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Abraham Lincoln and the Forge of National Memory

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Abraham Lincoln and the Forge of National Memory Cover

 

Synopses & Reviews

Publisher Comments:

Abraham Lincoln has long dominated the pantheon of American presidents. From his lavish memorial in Washington and immortalization on Mount Rushmore, one might assume he was a national hero rather than a controversial president who came close to losing his 1864 bid for reelection. In Abraham Lincoln and the Forge of National Memory, Barry Schwartz aims at these contradictions in his study of Lincoln's reputation, from the president's death through the industrial revolution to his apotheosis during the Progressive Era and First World War.

Schwartz draws on a wide array of materials—painting and sculpture, popular magazines and school textbooks, newspapers and oratory—to examine the role that Lincoln's memory has played in American life. He explains, for example, how dramatic funeral rites elevated Lincoln's reputation even while funeral eulogists questioned his presidential actions, and how his reputation diminished and grew over the next four decades. Schwartz links transformations of Lincoln's image to changes in the society. Commemorating Lincoln helped Americans to think about their country's development from a rural republic to an industrial democracy and to articulate the way economic and political reform, military power, ethnic and race relations, and nationalism enhanced their conception of themselves as one people.

Lincoln's memory assumed a double aspect of "mirror" and "lamp," acting at once as a reflection of the nation's concerns and an illumination of its ideals, and Schwartz offers a fascinating view of these two functions as they were realized in the commemorative symbols of an ever-widening circle of ethnic, religious, political, and regional communities. The first part of a study that will continue through the present, Abraham Lincoln and the Forge of National Memory is the story of how America has shaped its past selectively and imaginatively around images rooted in a real person whose character and achievements helped shape his country's future.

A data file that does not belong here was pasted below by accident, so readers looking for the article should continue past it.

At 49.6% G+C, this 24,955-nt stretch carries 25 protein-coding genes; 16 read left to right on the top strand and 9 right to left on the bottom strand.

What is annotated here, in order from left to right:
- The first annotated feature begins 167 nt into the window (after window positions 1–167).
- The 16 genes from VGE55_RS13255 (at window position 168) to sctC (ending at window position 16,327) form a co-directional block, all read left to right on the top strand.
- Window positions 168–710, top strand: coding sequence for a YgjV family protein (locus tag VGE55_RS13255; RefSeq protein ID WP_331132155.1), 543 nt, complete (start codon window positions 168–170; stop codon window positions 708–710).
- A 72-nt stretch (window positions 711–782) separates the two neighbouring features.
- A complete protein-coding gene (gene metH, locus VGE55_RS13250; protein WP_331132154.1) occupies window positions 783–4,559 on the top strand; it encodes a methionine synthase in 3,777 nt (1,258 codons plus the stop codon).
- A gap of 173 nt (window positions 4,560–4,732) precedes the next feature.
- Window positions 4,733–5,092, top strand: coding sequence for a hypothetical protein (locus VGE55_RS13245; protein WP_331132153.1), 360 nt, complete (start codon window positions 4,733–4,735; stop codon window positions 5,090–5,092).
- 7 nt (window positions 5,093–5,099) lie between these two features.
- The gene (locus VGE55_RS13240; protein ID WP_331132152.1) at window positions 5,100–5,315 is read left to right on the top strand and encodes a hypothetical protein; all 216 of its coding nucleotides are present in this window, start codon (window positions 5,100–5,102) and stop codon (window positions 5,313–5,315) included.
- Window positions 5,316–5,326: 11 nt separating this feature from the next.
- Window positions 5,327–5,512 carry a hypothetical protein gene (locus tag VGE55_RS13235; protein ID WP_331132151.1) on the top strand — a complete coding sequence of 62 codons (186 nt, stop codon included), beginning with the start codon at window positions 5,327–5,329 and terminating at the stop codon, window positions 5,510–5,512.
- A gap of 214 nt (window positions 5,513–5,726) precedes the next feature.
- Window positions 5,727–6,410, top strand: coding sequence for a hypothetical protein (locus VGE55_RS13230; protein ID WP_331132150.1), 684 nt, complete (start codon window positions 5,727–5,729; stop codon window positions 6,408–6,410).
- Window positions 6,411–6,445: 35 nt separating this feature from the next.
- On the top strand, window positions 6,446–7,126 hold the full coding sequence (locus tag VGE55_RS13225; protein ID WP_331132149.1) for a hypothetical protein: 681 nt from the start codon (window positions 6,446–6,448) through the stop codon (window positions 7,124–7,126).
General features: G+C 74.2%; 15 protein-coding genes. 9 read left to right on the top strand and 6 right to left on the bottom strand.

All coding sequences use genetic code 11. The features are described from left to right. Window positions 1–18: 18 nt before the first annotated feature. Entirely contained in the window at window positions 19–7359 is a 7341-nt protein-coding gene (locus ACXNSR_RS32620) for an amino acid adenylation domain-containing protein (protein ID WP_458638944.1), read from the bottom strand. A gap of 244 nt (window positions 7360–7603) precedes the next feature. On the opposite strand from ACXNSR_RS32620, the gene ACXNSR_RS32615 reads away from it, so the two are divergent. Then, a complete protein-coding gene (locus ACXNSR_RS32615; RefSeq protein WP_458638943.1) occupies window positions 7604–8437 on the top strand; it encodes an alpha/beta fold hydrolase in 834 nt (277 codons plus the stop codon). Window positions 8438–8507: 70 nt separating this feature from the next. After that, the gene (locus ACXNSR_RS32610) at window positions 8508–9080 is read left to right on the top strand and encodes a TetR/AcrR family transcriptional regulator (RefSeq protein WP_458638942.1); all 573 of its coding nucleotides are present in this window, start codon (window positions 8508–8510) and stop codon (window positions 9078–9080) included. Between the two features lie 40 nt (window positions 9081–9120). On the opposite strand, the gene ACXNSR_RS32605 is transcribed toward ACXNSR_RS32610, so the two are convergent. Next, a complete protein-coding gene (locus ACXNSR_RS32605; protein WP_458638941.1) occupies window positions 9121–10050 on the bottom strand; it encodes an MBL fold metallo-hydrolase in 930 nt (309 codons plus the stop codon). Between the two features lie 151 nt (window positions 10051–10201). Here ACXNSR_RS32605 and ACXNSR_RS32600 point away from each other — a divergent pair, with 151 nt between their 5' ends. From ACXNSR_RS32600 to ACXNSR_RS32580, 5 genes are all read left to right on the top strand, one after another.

Synopsis:

ContentsPrefaceIntroduction: Two Faces of Collective MemoryPart One: Nineteenth Century: Symbolizing Nationhood 1: Death and Commemoration2: Promoting Lincoln in the Late Nineteenth Century: Successes and FailuresPart Two: Twentieth Century: Symbolizing Industrial Democracy 3: Lincoln and the Culture of Progressivism: Democratizing America4: Lincoln, a Man of the People: Dignifying AmericaPart Three: Twentieth Century: Symbolizing Unity 5: Lincoln and the Culture of Inclusion: Integrating America6: Lincoln in World War I: Strengthening America7: Two Lincolns: Symbolizing AmericaConclusion: Two Faces of Collective Memory: Refining the DiscussionNotesReferences

Description:

Includes bibliographical references (p. 327-353) and index.

About the Author

Barry Schwartz is a professor of sociology at the University of Georgia. He is the author or editor of four books, including George Washington: The Making of an American Symbol.

Table of Contents

Contents

Preface

Introduction: Two Faces of Collective Memory

Part One: Nineteenth Century: Symbolizing Nationhood

1: Death and Commemoration

2: Promoting Lincoln in the Late Nineteenth Century: Successes and Failures

Part Two: Twentieth Century: Symbolizing Industrial Democracy

3: Lincoln and the Culture of Progressivism: Democratizing America

4: Lincoln, a Man of the People: Dignifying America

Part Three: Twentieth Century: Symbolizing Unity

5: Lincoln and the Culture of Inclusion: Integrating America

6: Lincoln in World War I: Strengthening America

7: Two Lincolns: Symbolizing America

Conclusion: Two Faces of Collective Memory: Refining the Discussion

Notes

References

Product Details

ISBN:
9780226741970
Author:
Schwartz, Barry
Publisher:
University of Chicago Press
Location:
Chicago :
Subject:
Historical - U.S.
Subject:
Politics and government
Subject:
Lincoln, abraham, 1809-1865
Subject:
Social Psychology
Subject:
Public opinion
Subject:
Presidents
Subject:
Memory
Subject:
Modern - 19th Century
Subject:
National characteristics, american
Subject:
Presidents & Heads of State
Subject:
Presidents -- United States.
Subject:
Biography-Historical
Edition Description:
1
Series Volume:
vol. VII, no 84
Publication Date:
20021131
Binding:
HARDCOVER
Grade Level:
General/trade
Language:
English
Illustrations:
48 halftones, 6 tables
Pages:
382
Dimensions:
9 x 6 in

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Related Subjects

Biography » Historical
Biography » Presidents and Heads of State

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Product details 382 pages University of Chicago Press - English 9780226741970 Reviews:
"Synopsis" by , ContentsPrefaceIntroduction: Two Faces of Collective MemoryPart One: Nineteenth Century: Symbolizing Nationhood 1: Death and Commemoration2: Promoting Lincoln in the Late Nineteenth Century: Successes and FailuresPart Two: Twentieth Century: Symbolizing Industrial Democracy 3: Lincoln and the Culture of Progressivism: Democratizing America4: Lincoln, a Man of the People: Dignifying AmericaPart Three: Twentieth Century: Symbolizing Unity 5: Lincoln and the Culture of Inclusion: Integrating America6: Lincoln in World War I: Strengthening America7: Two Lincolns: Symbolizing AmericaConclusion: Two Faces of Collective Memory: Refining the DiscussionNotesReferences
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